The 2020 Census has revealed population shifts in the state of Wisconsin. The districts are now unequally populated and the state’s maps were already one of the most egregious gerrymanders in America over the past decade. Moreover, the existing districts dilute the ability of Black voters in Milwaukee to elect their preferred candidates.
The U.S. Census Bureau released the data from the 2020 census which will be used to redraw voting districts across the country. The maps that are drawn this year will shape our lives and our communities for the next decade. They impact not just whether there will be equity in representation but also whether there will be equity in the distribution of resources.
On behalf of Black Leaders Organizing for Communities (BLOC), Voces de la Frontera and League of Women Voters of Wisconsin and three individual voters, Campaign Legal Center (CLC) filed a lawsuit in Wisconsin on Aug. 19, 2021 alleging malapportionment of the existing state legislative districts. The complaint asks the court to set a schedule to consider a court-drawn plan, given the likelihood the legislature and governor are unable to agree on new maps.
On Sept. 7, 2021, CLC and partners filed an amended complaint alleging that Wisconsin’s current state assembly plan violates Section 2 of the Voting Rights Act. The assembly map dilutes the voting strength of Black voters in the Milwaukee area by packing them in excessively high numbers in fewer districts and by cracking them into districts where they cannot elect their preferred candidates.
CLC and partners submitted an alternative plan with seven Black voting age population majority districts, which would provide Black voters with the opportunity to elect their preferred candidates in additional districts.
CLC is fighting to ensure that this upcoming decade’s maps are fair and treat all Wisconsin voters equally. No matter our race or zip code, all voters should have equal say in the decisions that shape our future.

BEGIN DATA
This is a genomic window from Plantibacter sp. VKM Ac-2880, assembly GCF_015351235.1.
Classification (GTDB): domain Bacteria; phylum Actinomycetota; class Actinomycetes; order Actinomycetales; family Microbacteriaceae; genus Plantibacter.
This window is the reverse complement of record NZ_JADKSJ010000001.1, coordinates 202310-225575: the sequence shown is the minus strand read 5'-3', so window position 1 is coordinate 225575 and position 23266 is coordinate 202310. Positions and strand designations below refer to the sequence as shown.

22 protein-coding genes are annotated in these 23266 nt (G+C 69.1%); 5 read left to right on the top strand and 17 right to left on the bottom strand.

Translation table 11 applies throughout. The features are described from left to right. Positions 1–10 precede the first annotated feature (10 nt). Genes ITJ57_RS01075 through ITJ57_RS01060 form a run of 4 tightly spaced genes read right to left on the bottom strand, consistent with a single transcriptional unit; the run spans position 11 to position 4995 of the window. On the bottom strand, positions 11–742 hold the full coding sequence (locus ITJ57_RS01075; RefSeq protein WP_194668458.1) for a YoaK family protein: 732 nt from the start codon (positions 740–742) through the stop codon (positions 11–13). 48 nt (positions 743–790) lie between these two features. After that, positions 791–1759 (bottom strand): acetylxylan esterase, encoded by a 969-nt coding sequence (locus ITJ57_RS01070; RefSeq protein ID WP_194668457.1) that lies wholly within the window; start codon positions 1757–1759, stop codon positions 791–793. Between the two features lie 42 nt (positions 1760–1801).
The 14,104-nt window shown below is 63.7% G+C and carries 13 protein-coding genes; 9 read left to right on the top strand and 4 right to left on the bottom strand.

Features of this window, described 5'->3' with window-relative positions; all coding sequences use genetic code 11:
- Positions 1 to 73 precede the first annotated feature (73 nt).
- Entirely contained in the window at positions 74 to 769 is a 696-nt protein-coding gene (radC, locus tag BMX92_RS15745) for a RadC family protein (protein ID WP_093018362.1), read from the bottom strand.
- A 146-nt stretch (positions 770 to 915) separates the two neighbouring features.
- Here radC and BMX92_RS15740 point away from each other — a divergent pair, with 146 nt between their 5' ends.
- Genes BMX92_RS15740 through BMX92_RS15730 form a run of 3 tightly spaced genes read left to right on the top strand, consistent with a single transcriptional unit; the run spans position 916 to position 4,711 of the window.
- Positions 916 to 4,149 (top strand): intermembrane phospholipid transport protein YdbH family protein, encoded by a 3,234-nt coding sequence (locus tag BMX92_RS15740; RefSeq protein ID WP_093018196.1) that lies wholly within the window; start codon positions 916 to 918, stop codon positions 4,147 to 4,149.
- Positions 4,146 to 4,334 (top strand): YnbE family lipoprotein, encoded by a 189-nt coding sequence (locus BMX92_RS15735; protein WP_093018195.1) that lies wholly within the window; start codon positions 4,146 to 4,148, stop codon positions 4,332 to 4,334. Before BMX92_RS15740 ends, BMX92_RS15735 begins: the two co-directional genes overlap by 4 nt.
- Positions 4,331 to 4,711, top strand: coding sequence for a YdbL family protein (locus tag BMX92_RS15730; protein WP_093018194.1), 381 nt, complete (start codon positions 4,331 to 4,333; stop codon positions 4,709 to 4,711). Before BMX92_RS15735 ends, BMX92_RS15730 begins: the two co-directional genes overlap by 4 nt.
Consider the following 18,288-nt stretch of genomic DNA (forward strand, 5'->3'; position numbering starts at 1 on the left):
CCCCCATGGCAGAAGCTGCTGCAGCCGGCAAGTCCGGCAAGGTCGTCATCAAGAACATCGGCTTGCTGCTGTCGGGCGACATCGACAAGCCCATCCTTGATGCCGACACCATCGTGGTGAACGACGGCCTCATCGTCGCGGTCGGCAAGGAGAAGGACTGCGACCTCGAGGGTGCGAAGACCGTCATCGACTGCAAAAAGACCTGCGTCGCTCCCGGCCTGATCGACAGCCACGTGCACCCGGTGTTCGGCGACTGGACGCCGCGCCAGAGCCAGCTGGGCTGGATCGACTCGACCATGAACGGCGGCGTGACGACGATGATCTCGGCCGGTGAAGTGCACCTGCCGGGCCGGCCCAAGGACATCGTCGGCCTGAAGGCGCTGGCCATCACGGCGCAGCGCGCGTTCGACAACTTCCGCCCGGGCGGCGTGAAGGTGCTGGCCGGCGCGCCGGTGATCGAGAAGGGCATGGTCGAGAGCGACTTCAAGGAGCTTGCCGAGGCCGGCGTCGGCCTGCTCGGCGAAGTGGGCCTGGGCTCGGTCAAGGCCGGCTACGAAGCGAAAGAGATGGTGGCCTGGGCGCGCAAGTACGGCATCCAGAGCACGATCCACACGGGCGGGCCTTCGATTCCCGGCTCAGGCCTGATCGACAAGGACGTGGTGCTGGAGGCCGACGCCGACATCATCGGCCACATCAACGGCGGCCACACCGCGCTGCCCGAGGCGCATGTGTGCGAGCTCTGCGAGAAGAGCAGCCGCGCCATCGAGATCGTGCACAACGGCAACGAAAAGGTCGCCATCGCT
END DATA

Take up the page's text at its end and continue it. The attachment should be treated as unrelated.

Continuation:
No matter the social or political issues that are a voter’s ultimate concern, redistricting is at the root of whether they will be able to effectively advocate for that issue over the next 10 years. Furthermore, the districts that are drawn determine how resources will be distributed—and if that distribution will be fair and just.
Voters should expect that the community districting process will be transparent and map drawers will consider the diverse interests of community members. Far too often, however, politicians manipulate the redistricting process by splitting voters into districts that make it harder to keep those politicians accountable at the ballot box. In Wisconsin, this has been the case recently.
In an environment conducive to good map drawing, the Wisconsin legislature and governor would draw new maps that accurately reflect the population and don’t advantage one party over another. Unfortunately, in each of the previous four decades, when control over Wisconsin's government has been divided between members of the two parties, the legislature and governor have been unbale to draw maps. In the most recent round in 2011, one party controlled the process, but the maps were twice subject to litigation—including the case that CLC brought before the U.S. Supreme Court in 2017 in Gill v. Whitford. Gridlock in the Wisconsin state government should not prevent Wisconsinites from having their constitutional rights protected. This is CLC’s first redistricting lawsuit of this cycle, and we will continue to advocate for fair maps during this critical period.